May 2 to 8 is the CMHA’s Mental Health Week. This year’s theme is empathy.
Here are Empathy tips on how to have that difficult conversation with your parent or loved one about getting care and support with their Activities of Daily Living (ADL’s):
Developing an empathic approach is perhaps the most significant effort you can make toward improving your people skills. When you understand others, like your parents or loved ones, they’ll probably want to understand you and listen to you better– and this is how you can start to build cooperation, and collaboration.
Empathy is simply recognizing emotions in others and being able to “put yourself in another person’s shoes” – understanding the other person’s perspective and reality.
If you see everything through your own eyes, you will never understand other people’s points of view. This article will help you relate to others and learn how to understand and possibly influence them.
Difficult people or people who are not open to hearing another side are unlikely to see themselves as the problem, so you need to understand them. Then, armed with knowledge, you can decide on your strategy for changing the nature of your relationship. Here are a few things to consider:
Don’t rush. Take time to react and understand the other person’s wants and needs, the system in which you are operating, and the context. Don’t make this an interrogation; have a conversation.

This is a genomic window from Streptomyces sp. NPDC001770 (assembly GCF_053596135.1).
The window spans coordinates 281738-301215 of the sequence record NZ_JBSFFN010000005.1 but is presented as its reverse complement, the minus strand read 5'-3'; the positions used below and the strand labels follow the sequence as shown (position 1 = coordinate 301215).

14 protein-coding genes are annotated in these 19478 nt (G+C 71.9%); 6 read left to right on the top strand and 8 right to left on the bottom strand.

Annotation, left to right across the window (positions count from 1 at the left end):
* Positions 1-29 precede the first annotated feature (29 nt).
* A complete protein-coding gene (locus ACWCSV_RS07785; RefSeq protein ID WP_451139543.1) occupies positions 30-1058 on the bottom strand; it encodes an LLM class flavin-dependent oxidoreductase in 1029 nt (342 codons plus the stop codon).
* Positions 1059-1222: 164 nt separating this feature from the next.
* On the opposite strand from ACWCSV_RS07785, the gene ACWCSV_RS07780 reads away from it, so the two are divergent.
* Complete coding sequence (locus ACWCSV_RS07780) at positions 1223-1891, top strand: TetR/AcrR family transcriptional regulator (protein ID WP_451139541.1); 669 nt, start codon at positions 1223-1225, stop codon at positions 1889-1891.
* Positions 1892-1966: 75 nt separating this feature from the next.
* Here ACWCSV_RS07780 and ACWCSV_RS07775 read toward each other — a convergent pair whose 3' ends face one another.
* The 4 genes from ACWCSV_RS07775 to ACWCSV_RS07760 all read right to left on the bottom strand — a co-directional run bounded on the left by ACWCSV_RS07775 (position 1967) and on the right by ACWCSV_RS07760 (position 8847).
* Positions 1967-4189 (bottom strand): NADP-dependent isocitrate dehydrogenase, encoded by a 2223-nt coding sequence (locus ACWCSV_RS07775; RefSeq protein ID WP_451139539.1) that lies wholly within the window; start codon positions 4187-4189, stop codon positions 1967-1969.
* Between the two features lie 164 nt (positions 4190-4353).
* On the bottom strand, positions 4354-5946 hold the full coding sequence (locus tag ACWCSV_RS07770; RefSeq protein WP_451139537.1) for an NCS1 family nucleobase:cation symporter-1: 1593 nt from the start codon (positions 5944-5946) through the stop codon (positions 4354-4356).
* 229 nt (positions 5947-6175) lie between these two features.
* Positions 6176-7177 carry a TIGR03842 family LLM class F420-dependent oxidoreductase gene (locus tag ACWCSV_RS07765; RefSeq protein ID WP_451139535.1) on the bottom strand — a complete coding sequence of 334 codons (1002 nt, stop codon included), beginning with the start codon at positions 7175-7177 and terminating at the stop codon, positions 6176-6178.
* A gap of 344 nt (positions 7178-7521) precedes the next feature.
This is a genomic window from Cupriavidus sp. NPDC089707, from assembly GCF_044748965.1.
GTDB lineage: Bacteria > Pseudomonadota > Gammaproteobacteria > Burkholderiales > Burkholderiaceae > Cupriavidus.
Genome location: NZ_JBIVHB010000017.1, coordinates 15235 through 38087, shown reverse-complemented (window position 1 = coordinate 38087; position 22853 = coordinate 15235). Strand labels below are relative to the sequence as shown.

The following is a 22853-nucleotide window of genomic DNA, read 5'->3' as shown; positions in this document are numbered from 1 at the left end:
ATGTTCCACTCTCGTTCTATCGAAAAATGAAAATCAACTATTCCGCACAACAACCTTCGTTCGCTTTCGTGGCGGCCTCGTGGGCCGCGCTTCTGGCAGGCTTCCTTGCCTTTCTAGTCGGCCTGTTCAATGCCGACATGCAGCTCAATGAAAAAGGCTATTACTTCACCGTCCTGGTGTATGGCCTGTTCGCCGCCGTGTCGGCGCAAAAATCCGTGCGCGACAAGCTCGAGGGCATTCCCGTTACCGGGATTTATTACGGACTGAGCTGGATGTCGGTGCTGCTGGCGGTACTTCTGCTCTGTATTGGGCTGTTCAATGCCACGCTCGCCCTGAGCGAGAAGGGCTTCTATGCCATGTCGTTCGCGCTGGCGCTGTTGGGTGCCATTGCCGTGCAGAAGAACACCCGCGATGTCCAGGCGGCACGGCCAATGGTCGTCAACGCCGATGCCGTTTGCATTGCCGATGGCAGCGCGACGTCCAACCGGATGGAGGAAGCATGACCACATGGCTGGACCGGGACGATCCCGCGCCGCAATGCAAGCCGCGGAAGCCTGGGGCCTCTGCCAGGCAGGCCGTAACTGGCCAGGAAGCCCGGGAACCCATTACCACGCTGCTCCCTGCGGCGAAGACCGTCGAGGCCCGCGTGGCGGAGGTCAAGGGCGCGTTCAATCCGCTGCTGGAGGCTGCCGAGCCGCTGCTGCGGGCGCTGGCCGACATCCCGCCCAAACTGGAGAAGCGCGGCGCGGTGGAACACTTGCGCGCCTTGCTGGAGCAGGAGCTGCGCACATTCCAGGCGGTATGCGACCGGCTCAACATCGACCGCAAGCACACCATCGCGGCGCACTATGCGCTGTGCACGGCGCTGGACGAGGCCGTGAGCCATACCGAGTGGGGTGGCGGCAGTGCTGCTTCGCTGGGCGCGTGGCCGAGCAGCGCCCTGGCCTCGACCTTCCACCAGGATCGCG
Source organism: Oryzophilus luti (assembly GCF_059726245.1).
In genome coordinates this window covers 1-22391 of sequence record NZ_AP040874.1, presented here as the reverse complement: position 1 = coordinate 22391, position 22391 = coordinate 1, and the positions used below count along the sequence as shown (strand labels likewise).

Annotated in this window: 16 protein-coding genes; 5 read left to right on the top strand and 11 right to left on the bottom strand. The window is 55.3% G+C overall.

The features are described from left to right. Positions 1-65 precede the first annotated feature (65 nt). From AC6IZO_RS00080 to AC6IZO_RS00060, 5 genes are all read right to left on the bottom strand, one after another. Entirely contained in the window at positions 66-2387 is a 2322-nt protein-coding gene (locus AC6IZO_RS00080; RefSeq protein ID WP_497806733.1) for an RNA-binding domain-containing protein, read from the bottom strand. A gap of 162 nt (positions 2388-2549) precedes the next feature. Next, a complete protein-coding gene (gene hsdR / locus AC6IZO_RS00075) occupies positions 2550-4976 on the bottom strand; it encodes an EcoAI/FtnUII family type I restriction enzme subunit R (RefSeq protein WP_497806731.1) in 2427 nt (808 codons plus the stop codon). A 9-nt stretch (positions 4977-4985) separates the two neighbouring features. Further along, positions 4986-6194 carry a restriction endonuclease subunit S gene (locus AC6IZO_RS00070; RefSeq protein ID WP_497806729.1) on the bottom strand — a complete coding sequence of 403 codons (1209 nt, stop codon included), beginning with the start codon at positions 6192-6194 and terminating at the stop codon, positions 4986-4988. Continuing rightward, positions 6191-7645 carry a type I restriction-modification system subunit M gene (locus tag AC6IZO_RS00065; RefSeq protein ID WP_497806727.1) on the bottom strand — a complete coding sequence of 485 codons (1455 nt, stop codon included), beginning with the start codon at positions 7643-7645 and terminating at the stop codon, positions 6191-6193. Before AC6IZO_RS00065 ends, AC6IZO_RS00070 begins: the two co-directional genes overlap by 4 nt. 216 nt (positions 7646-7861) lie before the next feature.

Respond. Personalize your approach.
Create a dialogue. Invite emotions to be revealed because behaviour is only the tip of the iceberg – what lies under the surface are beliefs, attitudes, and motivation that you need to understand.
Spot the emotions. Emotions drive behaviour. Try to pick up on feelings of hurt, fear, anger, sadness, shock, frustration, confusion, etc.
Dissipate anger. Let them talk anger out of their system.
Listen actively. Understand what’s behind the words you hear.
Check their learning style. Ask yourself whether their preferred learning style is audio, visual or kinesthetic. Match their preference. Watch for a clue in their eye movements: visual people tend to look up; audio people look to the side; kinesthetic types tend to cast their eyes down.
Replay and check. Explain back to them what you understand them to be saying. Check that you are both on the same wavelength.
Authors Christene Cronin, Emotional Intelligence Coach and The Institute of Social & Emotional Intelligence